Legislature(1993 - 1994)

1994-03-09 House Journal

Full Journal pdf

1994-03-09                     House Journal                      Page 2690
HB 527                                                                       
HOUSE BILL NO. 527 by the House Rules Committee by request of                  
the Governor, entitled:                                                        
"An Act relating to the maximum period of probation after                     
conviction for certain offenses."                                              

1994-03-09                     House Journal                      Page 2691
HB 527                                                                       
was read the first time and referred to the Judiciary and Finance              
The following fiscal notes apply:                                              
Zero fiscal notes (2), Dept. of Administration, 3/9/94                         
Zero fiscal note, Dept. of Corrections, 3/9/94                                 
Zero fiscal note, Dept. of Law, 3/9/94                                         
Zero fiscal note, Dept. of Public Safety, 3/9/94                               
The Governor's transmittal letter, dated March 9, 1994, appears below:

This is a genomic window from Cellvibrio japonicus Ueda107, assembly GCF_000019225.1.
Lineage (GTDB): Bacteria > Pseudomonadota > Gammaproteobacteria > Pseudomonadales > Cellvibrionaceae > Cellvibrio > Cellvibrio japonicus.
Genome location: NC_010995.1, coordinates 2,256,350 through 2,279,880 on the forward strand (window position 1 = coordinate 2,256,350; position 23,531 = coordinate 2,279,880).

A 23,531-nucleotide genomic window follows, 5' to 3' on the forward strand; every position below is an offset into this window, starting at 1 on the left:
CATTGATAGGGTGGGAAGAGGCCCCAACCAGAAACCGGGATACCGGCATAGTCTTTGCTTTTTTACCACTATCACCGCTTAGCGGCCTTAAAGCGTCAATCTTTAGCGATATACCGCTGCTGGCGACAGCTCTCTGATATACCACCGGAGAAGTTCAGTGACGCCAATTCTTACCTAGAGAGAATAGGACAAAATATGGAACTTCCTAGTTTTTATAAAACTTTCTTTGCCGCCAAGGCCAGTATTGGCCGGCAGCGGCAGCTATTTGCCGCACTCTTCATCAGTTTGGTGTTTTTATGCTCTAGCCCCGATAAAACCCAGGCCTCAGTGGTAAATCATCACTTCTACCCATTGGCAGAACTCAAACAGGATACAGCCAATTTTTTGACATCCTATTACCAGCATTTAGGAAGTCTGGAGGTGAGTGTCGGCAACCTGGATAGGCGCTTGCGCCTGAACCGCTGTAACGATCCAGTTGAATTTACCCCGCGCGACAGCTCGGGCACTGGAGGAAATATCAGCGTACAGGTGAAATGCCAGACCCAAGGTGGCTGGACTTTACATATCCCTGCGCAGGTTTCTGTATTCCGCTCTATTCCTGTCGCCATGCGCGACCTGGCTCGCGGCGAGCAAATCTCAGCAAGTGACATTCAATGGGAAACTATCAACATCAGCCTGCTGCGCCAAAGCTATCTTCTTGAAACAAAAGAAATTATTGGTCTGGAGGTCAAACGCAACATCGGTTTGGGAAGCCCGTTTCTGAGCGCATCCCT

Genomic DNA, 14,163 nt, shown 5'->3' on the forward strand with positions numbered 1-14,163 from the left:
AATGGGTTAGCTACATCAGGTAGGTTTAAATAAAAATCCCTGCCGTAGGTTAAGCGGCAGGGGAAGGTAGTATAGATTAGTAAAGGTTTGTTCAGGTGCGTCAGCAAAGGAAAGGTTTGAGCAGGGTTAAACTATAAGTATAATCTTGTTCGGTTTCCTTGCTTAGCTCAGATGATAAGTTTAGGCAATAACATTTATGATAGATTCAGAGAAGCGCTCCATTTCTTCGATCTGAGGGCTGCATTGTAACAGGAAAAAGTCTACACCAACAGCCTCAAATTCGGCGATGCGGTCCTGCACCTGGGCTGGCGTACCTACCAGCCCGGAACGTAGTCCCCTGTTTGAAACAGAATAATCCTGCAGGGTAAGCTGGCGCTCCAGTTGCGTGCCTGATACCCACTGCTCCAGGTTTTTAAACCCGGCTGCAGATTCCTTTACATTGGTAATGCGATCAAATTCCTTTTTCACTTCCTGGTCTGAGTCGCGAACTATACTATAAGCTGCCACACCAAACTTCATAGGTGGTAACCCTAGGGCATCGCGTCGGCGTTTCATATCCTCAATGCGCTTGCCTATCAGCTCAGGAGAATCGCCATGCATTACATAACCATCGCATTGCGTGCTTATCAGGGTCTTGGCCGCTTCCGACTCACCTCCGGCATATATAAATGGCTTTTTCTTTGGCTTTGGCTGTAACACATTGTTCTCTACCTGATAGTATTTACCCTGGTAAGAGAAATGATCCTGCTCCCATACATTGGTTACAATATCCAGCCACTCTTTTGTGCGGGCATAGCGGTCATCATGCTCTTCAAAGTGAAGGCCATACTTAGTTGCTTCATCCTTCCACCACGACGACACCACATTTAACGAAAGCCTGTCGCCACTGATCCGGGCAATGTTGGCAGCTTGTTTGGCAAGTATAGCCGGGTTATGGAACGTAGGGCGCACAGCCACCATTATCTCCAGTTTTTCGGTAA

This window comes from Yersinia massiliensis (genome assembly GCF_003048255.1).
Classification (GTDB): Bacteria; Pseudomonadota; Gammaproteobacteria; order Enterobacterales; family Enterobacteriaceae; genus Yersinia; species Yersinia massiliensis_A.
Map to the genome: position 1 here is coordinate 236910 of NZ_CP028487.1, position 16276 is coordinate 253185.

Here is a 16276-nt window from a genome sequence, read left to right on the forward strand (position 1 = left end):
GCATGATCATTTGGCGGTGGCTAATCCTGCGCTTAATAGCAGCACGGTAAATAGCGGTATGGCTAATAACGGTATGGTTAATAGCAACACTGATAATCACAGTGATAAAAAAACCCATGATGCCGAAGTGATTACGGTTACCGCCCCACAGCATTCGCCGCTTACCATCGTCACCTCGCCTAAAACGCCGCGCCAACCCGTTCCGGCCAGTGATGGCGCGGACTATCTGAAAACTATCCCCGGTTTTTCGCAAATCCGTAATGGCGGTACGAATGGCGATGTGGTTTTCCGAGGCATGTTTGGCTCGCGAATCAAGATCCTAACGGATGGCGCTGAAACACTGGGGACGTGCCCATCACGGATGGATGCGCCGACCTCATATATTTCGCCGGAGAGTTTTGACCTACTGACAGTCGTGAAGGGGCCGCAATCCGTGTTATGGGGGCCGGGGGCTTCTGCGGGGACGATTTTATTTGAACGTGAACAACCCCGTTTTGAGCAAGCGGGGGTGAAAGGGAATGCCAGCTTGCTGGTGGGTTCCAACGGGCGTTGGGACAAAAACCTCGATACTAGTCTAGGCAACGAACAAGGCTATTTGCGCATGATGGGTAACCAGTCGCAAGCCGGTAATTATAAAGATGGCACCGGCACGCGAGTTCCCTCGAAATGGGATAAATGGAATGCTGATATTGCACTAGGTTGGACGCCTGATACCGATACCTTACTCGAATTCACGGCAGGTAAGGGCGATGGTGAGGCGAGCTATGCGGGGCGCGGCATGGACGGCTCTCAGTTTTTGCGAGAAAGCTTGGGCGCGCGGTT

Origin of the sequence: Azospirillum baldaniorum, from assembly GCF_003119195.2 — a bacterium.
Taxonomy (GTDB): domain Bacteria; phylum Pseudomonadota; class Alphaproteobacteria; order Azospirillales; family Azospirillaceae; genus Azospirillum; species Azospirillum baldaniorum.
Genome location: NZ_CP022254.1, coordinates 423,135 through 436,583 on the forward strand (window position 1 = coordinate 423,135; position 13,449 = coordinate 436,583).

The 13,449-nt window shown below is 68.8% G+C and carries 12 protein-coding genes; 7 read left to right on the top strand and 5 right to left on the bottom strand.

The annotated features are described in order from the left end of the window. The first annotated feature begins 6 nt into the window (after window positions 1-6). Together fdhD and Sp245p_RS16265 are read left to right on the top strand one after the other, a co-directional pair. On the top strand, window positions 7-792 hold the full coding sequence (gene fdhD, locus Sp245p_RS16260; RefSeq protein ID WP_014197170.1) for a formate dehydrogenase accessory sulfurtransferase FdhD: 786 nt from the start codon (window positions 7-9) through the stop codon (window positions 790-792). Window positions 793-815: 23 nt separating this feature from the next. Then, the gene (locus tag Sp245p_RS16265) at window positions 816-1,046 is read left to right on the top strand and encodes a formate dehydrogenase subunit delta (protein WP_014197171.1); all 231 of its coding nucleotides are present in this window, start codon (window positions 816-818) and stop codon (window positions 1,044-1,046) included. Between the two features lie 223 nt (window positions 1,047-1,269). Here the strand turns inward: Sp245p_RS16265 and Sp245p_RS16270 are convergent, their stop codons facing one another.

"Dear Speaker Barnes:                                                          
Under the authority of art. III, sec. 18, of the Alaska Constitution, I am     
transmitting a bill extending the maximum period of probation that             
may be imposed when a defendant is convicted of a felony sex                   
offense.  Current law allows a maximum period of probation of only             
five years.  This bill increases that time period to 10 years for the          
felony offenses of sexual assault and sexual abuse of a minor.                 
Among other benefits, this simple proposal will help protect Alaska's          
children and others from sexual assault or abuse because it will allow         
the courts to impose a longer period of probation for these defendants.        
If the defendant completes the first five years of probation without           
violating the terms set by the court, the additional probationary period       
will be unsupervised.  If, however, the defendant demonstrates an              
inability to comply with the court's conditions, the additional                
probationary period will be supervised.                                        
We can't lock all these offenders up forever.  But by simply extending         
the allowable period of probation to up to 10 years for these felony           
offenses, we can give the courts the tool they need to monitor these           
offenders longer in order to better protect the public, without the more       
expensive costs of full-time incarceration.                                    
Proposals like this have been pending in the legislature during the past       
several years.  It is generally supported by both prosecutors and              
defense lawyers, and should be acted upon this session.                        

1994-03-09                     House Journal                      Page 2692
HB 527                                                                       
I urge your favorable action on this bill.                                     
				Walter J. Hickel